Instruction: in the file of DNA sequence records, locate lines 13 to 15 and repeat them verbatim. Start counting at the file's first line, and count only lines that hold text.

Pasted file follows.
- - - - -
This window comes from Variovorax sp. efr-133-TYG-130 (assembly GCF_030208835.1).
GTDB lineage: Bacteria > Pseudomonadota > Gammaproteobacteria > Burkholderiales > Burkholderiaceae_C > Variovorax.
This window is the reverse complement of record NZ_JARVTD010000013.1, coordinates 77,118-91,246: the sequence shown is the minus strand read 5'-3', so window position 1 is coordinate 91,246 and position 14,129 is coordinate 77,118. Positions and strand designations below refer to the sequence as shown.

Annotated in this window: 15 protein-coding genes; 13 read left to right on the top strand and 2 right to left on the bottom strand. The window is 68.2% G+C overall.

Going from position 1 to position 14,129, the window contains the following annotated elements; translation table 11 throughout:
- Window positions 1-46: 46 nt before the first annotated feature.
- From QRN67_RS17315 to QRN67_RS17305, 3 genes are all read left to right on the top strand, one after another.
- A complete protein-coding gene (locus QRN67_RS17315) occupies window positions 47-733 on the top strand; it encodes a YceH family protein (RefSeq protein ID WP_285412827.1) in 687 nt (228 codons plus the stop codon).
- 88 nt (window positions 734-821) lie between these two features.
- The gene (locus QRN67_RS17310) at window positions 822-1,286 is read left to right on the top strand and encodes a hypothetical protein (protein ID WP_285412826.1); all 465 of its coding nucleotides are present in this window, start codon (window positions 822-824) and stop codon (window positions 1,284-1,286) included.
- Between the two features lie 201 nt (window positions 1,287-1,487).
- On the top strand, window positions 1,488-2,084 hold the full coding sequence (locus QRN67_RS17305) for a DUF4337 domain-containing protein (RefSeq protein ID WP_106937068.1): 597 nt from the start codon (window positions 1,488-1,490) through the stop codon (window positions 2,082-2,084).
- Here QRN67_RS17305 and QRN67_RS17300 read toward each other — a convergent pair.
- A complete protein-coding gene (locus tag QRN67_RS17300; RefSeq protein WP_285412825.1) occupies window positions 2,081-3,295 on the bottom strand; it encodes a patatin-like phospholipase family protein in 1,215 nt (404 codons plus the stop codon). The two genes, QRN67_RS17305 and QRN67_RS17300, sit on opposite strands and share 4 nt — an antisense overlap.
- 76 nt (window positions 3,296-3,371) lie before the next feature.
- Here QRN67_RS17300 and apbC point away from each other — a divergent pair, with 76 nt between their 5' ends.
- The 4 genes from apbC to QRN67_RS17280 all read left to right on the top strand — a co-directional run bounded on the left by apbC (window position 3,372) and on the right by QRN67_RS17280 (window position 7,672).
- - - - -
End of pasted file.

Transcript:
- Here QRN67_RS17305 and QRN67_RS17300 read toward each other — a convergent pair.
- A complete protein-coding gene (locus tag QRN67_RS17300; RefSeq protein WP_285412825.1) occupies window positions 2,081-3,295 on the bottom strand; it encodes a patatin-like phospholipase family protein in 1,215 nt (404 codons plus the stop codon). The two genes, QRN67_RS17305 and QRN67_RS17300, sit on opposite strands and share 4 nt — an antisense overlap.
- 76 nt (window positions 3,296-3,371) lie before the next feature.